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Saturday, 1 February 2014

Day 27: Filing off the Serial Numbers from Fanfic, yes or no? (requested by Temaris)

temaris Is it worth filing off the serial numbers or just write original fic to start with?

Now this is a very interesting question and I think it totally depends on the fanfic in question. I believe there are four ways that you can come up with a decent original fiction from a fanfic without infringing copyright:
  1. The premise is so generic, i.e. two cops solving a case, that if you change the names and alter the situation slightly no one is going to know it wasn't an original fic anyway.
  2. You've written an alternative universe fic so changing the names and tweaking some of the minor characters gives you a whole new playground.
  3. You've added something new to the fictional universe that can be extracted and it might take work, but the original parts and some tweaks to the characters make it completely original.
  4. You've written real person fanfic (RPF) and a few tweaks and name changes mean you can pretend they never were real people.
Of course there is the question of should you file off the serial numbers and, personally, I don't see anything wrong with it as long as you're not taking anyone's copyrighted material with you. However, I firmly believe it should be done well. Converting a fanfic into an original fiction can be as hard as writing the original fiction from scratch. It should be undertaken carefully, thoughtfully and only after serious consideration. In some cases it might even be easier to take the premise and simply write the original fiction from scratch in the first place.

I have books out there that started off as a fanfic ideas, but which I then wrote as original fiction. Two of them were RPF so I simply fictionalised the characters before I started writing and one I had started writing as fanfic, but it had so much original material in it that it barely resembled the universe it was set in, so I ripped out all the fanfic parts and wrote it as a completely new idea.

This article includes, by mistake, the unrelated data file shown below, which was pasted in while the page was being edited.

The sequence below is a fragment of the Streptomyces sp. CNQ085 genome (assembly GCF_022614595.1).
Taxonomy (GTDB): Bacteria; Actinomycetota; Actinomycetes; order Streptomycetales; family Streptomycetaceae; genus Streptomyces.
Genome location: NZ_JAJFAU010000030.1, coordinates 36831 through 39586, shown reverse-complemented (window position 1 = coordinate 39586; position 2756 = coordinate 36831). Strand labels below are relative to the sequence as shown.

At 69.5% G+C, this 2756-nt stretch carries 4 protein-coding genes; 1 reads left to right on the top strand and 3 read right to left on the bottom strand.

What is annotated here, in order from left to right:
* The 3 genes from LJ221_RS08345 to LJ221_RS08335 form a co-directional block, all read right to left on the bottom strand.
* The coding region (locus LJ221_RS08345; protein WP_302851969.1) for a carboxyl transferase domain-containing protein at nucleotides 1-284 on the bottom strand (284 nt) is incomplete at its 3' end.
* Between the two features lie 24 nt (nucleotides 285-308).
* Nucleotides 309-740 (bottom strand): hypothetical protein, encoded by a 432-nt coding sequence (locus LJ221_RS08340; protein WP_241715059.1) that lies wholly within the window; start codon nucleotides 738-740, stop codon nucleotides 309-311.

I also have one that was published as a fanfic, but it fits in category four and I took it down a long while ago and have just about finished converting it. I also added some large chunks because fanfic assumes the audience know things that original fiction cannot. Since werewolves don't happen in real life I don't think many will catch on that it used to be RPF.

Now if you look as something like 50 Shades I think it fits into category 2. Even though it was once a Twilight fanfic it was an AU so, love it or hate it, by changing the names it's an original story.

The problems arise when the serial numbers aren't filed off very well. Fanfic writing in most cases has different requirements because of the audience and original fiction usually needs a lot more world building. If this is missing or too much of someone else's fiction universe is used you end up with a book that is thin or cheating. This is problematic for the reader and the copyright owner.

There's no such thing as a completely original plot or even an original universe, but there are distinctive things that make a fiction universe special. Having wizards use wands is not unique, having them going to a shop in a magical street where a funny old man hands them wand after wand until they find the right one is. Letting your heroine be bitten by a handsome vampire is not unique, having him be the guy next door who fixes up old houses and your heroine is the girlfriend of the teenage boy watching said vampire from his bedroom window is. Harry Potter and Fright Night (1985) respectively; in case you were wondering.

It's all in the delivery. Two fanfic writer can use the same premise and come up with entirely different stories, so it's quite possible for two writers of original fiction to do the same. As long as you bring something different, something original to what you are creating then who cares how it started out. Write well and don't steal other people's universes for your own gain and everything should be fine.

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